“Big Check Presentation” kicks off $7.39 million Hamilton County infrastructure improvements, including reconstruction of covered bridge at Geist Park

Around the Region
| Wednesday, June 05 | 1:25PM

Indianapolis Metropolitan Planning Organization Executive Director Anna Gremling will deliver an oversized check representing $7,392,304 in federal funds to Hamilton County Board of Commissioners President Steve Dillinger and Commissioner Mark Heirbrandt at noon on June 7 at Geist Park in Hamilton County.

The funds will help pay for three infrastructure projects, including the reconstruction of Bell Ford Bridge, a historic covered bridge that’s being relocated to Geist Park to provide both a park attraction and a connection point for the Geist and Fall Creek Nature Trails. The bridge is being moved from Jackson County to the park at 10979 Florida Rd., where it will be restored and reconstructed over Fall Creek. The bridge will be a prominent feature as part of the county’s Recreational Connectivity Master Plan.

The two other projects receiving funding are the resurfacing of 146th Street from US 31 to Hazel Dell Parkway, and replacing Bridge 187, which spans Mud Creek on 106th Street east of Cumberland Road. Funding for all three projects will be available in State Fiscal Year 2024.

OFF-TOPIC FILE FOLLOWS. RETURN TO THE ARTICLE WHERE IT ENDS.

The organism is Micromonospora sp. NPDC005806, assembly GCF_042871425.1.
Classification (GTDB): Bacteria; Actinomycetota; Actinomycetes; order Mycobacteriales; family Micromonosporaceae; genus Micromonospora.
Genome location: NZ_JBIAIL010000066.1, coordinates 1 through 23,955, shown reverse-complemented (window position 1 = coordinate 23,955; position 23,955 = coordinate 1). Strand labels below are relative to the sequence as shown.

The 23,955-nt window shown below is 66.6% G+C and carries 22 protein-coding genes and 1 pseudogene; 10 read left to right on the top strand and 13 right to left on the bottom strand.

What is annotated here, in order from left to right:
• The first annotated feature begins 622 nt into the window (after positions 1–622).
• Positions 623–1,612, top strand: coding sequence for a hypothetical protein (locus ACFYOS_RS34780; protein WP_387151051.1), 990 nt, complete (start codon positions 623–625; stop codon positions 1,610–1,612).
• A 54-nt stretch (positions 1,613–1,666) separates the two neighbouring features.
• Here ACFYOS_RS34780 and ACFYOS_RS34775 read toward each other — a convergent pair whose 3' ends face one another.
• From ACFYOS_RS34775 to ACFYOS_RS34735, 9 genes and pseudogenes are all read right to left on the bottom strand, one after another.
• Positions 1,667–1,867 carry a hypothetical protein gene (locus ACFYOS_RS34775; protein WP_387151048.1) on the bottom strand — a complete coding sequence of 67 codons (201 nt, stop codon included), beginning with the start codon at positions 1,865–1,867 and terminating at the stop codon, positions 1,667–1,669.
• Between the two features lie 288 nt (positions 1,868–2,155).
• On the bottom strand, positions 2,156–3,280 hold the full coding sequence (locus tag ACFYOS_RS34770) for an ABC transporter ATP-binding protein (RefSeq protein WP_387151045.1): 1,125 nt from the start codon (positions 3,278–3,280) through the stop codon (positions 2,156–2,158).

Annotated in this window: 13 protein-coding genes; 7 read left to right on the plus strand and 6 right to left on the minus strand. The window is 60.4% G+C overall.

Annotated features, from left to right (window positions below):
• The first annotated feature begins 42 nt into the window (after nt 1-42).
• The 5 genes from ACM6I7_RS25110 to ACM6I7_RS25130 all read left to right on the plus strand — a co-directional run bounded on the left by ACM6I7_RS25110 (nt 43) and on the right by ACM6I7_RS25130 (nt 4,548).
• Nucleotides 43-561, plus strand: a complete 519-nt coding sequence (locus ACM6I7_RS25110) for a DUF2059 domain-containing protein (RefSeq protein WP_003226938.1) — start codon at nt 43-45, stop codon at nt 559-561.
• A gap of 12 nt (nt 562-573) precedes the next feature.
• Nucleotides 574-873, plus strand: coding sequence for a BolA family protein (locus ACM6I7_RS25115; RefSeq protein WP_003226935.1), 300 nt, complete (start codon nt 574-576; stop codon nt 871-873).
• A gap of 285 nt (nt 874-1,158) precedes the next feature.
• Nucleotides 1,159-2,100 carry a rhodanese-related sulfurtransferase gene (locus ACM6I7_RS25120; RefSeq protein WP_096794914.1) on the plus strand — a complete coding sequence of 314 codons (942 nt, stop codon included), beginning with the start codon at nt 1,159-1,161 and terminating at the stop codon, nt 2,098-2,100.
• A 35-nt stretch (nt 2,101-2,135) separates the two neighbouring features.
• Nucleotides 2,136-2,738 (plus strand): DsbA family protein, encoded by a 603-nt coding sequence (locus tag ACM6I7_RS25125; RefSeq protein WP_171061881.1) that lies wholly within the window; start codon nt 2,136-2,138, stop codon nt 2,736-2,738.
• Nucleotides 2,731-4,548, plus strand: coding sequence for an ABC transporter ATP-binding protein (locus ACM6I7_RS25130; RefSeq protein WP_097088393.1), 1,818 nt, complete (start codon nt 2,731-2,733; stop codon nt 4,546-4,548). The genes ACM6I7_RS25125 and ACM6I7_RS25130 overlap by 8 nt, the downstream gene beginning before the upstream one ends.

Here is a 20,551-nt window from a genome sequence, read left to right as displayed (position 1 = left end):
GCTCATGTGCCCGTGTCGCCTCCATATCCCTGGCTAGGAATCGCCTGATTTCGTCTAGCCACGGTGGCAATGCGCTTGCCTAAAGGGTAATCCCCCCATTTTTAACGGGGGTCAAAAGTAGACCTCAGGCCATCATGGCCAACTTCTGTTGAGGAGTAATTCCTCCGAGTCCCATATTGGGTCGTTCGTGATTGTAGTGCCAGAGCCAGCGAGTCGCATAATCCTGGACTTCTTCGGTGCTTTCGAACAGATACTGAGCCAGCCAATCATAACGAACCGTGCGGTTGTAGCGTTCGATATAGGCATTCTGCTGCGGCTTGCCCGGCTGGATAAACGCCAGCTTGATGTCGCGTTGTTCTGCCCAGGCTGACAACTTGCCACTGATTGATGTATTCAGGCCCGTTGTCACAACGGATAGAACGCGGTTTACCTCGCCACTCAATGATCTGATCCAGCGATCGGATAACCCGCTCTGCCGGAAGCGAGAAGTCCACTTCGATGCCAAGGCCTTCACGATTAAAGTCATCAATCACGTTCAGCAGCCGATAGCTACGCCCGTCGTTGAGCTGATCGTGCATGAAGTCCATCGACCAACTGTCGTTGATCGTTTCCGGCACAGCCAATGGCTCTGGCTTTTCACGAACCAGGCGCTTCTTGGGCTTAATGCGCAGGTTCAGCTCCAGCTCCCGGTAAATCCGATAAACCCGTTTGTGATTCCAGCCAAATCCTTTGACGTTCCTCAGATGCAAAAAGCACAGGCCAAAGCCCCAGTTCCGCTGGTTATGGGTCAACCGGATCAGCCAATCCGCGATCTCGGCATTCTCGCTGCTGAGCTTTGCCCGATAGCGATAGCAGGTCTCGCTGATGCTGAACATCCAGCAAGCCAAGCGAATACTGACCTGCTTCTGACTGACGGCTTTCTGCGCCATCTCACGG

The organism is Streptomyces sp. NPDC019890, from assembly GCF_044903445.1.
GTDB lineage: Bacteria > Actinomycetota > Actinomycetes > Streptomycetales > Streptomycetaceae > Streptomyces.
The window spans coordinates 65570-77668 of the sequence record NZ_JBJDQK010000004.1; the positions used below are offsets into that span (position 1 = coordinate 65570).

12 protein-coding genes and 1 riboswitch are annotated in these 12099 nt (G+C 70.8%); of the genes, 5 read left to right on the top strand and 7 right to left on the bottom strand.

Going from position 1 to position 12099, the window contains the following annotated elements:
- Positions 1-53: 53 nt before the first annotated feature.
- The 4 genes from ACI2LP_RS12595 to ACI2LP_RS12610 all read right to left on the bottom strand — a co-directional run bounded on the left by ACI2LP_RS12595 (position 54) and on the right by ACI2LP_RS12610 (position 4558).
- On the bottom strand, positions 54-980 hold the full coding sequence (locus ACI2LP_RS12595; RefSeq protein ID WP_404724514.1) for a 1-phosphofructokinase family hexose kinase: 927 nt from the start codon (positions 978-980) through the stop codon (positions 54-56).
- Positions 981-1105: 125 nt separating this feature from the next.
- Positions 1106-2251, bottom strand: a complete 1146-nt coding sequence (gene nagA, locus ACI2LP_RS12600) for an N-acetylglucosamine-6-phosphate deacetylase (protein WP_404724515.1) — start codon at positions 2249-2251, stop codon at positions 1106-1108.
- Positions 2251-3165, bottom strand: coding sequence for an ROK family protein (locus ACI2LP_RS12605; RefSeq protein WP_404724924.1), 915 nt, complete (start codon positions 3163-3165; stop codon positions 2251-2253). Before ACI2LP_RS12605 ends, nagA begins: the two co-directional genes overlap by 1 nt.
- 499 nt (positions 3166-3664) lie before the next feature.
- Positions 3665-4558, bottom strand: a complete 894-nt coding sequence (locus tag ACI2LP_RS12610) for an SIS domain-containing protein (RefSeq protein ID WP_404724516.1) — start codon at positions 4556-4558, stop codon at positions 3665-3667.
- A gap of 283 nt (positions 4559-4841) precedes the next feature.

As part of an annual funding process, Hamilton County submitted projects for consideration by the Metropolitan Planning Organization, which is responsible for planning and programming federal transportation funds in the eight-county Central Indiana region. Projects are ranked based on such criteria as impacts to air quality, improvements to congestion, safety, pavement quality and more.

“It’s always a very competitive process with nearly 70 applications this year from 18 municipalities, but Hamilton County’s projects were among those that rose to the top,” Gremling said. “Building and maintaining infrastructure is one of local governments’ biggest challenges, and one of the ways they make a critical contribution to regional and state economies.”

Hamilton County was one of 11 communities and agencies in the region selected to receive federal funds.